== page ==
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That epic ABS-CBN News music video (Because journalists also dream of singing stardom)

By Andrew Jonathan S. Bagaoisan

Composite screenshot of ABS-CBN journalists in video cover of I Want It That Way

“Slow news day?” was the query of the pleasantly surprised.

For how in the middle of a plane crash, fleeting low pressure areas, and robberies caught on CCTV did journalists manage to make a potentially viral music video?

Well, it is as easy as facing the camera atop the PC. Or employing an iPad app that can record and edit in shots to a song.

It took a few days last week of shadowing and persuading a cast to join. Yes, a mini-shoot. Post-work and TV shows, of course.

Jenny (Reyes) cut up the song parts to sing, Chiara (Zambrano) “booked” whoever was willing to sing, and Jeff (Canoy) shot with his iPad.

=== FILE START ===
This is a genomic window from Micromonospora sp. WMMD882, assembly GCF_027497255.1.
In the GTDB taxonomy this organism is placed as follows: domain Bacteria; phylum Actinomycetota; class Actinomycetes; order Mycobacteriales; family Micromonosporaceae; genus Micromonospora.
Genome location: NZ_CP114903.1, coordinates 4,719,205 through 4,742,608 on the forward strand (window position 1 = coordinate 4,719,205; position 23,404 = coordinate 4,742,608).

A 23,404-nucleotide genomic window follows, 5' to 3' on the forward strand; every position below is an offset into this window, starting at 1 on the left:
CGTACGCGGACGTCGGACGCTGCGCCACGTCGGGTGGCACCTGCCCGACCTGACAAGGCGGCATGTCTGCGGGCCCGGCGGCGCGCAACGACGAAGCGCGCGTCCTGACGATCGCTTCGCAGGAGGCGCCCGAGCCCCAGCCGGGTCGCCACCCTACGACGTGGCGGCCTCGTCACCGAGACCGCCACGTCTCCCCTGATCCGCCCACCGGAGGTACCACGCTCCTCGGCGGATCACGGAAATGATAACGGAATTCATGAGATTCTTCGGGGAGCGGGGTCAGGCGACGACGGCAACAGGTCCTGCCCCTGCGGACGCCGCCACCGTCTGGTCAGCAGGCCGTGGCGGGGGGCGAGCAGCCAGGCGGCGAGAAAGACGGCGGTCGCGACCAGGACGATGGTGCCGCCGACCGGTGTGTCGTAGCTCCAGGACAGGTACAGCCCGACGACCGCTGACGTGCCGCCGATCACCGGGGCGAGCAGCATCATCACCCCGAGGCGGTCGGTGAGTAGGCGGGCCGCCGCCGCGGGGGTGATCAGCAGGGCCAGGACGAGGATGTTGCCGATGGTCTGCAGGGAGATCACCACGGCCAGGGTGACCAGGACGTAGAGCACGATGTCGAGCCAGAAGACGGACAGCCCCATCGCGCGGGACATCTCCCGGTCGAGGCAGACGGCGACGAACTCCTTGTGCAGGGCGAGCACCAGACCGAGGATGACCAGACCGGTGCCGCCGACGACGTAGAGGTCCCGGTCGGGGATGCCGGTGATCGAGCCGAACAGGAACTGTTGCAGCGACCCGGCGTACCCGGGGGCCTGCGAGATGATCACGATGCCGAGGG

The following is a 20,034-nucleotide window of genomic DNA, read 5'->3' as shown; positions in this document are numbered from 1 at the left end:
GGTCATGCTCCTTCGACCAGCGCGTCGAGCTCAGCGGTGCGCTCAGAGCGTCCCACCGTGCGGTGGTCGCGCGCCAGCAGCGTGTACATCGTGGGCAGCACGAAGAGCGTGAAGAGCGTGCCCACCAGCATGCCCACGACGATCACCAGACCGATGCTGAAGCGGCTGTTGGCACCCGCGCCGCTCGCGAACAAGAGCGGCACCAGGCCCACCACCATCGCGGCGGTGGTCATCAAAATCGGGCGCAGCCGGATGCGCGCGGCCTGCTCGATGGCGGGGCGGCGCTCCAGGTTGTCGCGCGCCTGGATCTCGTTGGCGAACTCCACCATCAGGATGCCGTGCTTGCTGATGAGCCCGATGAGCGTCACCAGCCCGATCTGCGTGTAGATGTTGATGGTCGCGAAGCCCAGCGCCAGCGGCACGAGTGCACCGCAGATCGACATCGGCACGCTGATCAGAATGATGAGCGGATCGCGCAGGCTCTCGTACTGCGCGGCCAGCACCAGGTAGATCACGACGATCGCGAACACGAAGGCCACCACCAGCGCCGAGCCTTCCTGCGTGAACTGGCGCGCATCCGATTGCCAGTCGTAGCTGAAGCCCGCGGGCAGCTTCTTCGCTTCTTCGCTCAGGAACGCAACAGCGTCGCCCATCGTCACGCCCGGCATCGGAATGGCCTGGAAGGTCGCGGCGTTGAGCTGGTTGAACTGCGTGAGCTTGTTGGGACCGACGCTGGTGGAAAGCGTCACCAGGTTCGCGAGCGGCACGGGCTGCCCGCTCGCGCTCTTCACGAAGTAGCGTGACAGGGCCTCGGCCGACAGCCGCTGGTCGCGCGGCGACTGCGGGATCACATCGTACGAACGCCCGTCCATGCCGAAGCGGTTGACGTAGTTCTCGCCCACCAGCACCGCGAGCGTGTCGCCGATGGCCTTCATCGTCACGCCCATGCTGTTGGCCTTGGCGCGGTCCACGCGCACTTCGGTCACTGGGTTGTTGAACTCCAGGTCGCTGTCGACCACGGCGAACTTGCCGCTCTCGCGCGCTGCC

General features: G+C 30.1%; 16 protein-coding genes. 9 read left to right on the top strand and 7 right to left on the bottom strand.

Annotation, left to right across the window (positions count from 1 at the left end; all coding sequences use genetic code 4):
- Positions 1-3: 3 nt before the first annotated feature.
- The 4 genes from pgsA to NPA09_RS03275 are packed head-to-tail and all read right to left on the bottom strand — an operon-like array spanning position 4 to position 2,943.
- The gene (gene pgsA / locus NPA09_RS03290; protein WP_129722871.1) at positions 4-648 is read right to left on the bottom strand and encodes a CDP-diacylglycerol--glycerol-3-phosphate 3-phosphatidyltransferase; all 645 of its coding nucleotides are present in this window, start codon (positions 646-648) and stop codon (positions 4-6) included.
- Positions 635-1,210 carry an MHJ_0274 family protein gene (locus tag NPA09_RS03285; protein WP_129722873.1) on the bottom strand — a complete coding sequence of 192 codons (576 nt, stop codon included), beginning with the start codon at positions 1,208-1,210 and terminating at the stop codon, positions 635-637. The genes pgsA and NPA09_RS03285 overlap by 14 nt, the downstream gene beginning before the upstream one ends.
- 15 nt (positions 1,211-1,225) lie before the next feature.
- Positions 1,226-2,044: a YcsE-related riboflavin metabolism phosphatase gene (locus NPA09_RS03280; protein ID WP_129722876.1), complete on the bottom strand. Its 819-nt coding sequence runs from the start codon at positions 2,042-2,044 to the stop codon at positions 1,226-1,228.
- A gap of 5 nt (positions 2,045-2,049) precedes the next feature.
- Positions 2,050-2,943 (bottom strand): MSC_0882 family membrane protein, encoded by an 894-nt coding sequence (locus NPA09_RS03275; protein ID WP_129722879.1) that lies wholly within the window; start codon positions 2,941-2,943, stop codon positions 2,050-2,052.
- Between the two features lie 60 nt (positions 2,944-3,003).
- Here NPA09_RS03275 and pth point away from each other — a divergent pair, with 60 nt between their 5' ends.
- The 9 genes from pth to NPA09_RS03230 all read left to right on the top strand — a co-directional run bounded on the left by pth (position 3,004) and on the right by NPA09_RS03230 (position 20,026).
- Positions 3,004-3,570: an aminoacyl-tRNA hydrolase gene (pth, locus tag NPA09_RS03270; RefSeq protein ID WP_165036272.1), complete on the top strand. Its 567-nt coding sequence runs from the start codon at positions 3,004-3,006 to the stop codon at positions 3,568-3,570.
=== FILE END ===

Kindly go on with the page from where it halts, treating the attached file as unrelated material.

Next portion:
Jeff was the consummate director who was sold-out to his opus.

He even poked all the way to Eastern Samar where Atom Araullo and our team were wondering if we still had any post-earthquake stories left to report.

“You’re missing out on the best video of all time!” Jeff messaged us. Atom and I got on Skype and Jeff showed us the video so far. And he wanted Atom to perform one part via web cam.

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Pagharap ni PNoy sa Pinoy

Si Pang. Aquino sa Manila Hotel, Hunyo 24, bago tanggapin ang "Outstanding Manilan" award.

Sunud-sunod ang panggulat sa bayan ni Pangulong Noynoy Aquino. Marahil dahil nasanay tayo sa nakaraang pamahalaan, bawat gawin nyang bago ay malaki nang bagay.

Ang pag-iwas sa wangwang. Ang pagkaipit sa trapik. Ang pagiging takda sa oras. Ang magiliw na pakikitungo sa media. At ang SONA sa wika ng lahat.